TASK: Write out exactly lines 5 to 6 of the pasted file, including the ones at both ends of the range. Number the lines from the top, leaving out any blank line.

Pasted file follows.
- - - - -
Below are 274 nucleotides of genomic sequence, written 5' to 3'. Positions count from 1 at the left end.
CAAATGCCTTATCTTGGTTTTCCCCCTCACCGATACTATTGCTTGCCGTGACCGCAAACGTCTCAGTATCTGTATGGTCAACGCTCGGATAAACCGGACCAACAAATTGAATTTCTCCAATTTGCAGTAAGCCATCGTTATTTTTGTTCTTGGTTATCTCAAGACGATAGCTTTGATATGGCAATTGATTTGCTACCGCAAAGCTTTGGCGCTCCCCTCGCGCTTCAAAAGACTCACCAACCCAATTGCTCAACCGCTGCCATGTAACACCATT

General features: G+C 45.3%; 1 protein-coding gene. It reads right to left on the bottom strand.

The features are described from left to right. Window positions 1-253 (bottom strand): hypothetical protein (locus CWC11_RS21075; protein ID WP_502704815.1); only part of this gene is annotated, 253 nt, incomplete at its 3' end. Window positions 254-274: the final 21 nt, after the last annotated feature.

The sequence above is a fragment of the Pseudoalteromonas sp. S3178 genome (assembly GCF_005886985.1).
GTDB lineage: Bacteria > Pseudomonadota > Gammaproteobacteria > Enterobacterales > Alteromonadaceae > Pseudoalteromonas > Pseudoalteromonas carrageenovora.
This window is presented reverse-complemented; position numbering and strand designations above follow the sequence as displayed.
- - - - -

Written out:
The sequence above is a fragment of the Pseudoalteromonas sp. S3178 genome (assembly GCF_005886985.1).
GTDB lineage: Bacteria > Pseudomonadota > Gammaproteobacteria > Enterobacterales > Alteromonadaceae > Pseudoalteromonas > Pseudoalteromonas carrageenovora.